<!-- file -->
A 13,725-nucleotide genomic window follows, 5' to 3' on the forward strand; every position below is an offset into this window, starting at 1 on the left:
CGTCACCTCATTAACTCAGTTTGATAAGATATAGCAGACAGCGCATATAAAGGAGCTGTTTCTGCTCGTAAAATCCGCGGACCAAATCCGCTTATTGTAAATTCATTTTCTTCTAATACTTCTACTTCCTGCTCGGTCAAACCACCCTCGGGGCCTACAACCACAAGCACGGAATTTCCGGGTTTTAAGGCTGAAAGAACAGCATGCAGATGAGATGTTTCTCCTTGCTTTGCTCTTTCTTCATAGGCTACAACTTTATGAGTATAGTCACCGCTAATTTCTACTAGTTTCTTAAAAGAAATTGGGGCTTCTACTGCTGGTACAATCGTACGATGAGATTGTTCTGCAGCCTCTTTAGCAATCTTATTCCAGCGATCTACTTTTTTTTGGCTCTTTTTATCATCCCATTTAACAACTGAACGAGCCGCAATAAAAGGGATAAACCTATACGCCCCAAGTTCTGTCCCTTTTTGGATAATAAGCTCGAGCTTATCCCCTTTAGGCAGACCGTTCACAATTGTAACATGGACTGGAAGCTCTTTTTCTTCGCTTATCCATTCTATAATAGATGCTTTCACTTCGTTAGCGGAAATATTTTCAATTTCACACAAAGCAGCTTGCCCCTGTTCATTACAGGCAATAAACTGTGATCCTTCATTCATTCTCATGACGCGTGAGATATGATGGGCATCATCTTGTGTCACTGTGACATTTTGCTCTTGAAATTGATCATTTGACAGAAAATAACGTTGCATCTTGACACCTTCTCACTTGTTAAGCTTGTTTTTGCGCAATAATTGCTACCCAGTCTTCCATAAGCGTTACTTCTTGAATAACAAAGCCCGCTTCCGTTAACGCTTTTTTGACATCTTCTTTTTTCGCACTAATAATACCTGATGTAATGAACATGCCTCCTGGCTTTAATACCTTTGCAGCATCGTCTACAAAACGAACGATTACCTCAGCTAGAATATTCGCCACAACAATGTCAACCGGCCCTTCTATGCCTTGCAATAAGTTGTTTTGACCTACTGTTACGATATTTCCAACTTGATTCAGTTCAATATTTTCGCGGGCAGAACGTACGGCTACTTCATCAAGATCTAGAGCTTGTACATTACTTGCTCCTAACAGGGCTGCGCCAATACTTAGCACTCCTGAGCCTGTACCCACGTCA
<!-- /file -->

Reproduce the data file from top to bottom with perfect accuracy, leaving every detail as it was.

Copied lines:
A 13,725-nucleotide genomic window follows, 5' to 3' on the forward strand; every position below is an offset into this window, starting at 1 on the left:
CGTCACCTCATTAACTCAGTTTGATAAGATATAGCAGACAGCGCATATAAAGGAGCTGTTTCTGCTCGTAAAATCCGCGGACCAAATCCGCTTATTGTAAATTCATTTTCTTCTAATACTTCTACTTCCTGCTCGGTCAAACCACCCTCGGGGCCTACAACCACAAGCACGGAATTTCCGGGTTTTAAGGCTGAAAGAACAGCATGCAGATGAGATGTTTCTCCTTGCTTTGCTCTTTCTTCATAGGCTACAACTTTATGAGTATAGTCACCGCTAATTTCTACTAGTTTCTTAAAAGAAATTGGGGCTTCTACTGCTGGTACAATCGTACGATGAGATTGTTCTGCAGCCTCTTTAGCAATCTTATTCCAGCGATCTACTTTTTTTTGGCTCTTTTTATCATCCCATTTAACAACTGAACGAGCCGCAATAAAAGGGATAAACCTATACGCCCCAAGTTCTGTCCCTTTTTGGATAATAAGCTCGAGCTTATCCCCTTTAGGCAGACCGTTCACAATTGTAACATGGACTGGAAGCTCTTTTTCTTCGCTTATCCATTCTATAATAGATGCTTTCACTTCGTTAGCGGAAATATTTTCAATTTCACACAAAGCAGCTTGCCCCTGTTCATTACAGGCAATAAACTGTGATCCTTCATTCATTCTCATGACGCGTGAGATATGATGGGCATCATCTTGTGTCACTGTGACATTTTGCTCTTGAAATTGATCATTTGACAGAAAATAACGTTGCATCTTGACACCTTCTCACTTGTTAAGCTTGTTTTTGCGCAATAATTGCTACCCAGTCTTCCATAAGCGTTACTTCTTGAATAACAAAGCCCGCTTCCGTTAACGCTTTTTTGACATCTTCTTTTTTCGCACTAATAATACCTGATGTAATGAACATGCCTCCTGGCTTTAATACCTTTGCAGCATCGTCTACAAAACGAACGATTACCTCAGCTAGAATATTCGCCACAACAATGTCAACCGGCCCTTCTATGCCTTGCAATAAGTTGTTTTGACCTACTGTTACGATATTTCCAACTTGATTCAGTTCAATATTTTCGCGGGCAGAACGTACGGCTACTTCATCAAGATCTAGAGCTTGTACATTACTTGCTCCTAACAGGGCTGCGCCAATACTTAGCACTCCTGAGCCTGTACCCACGTCA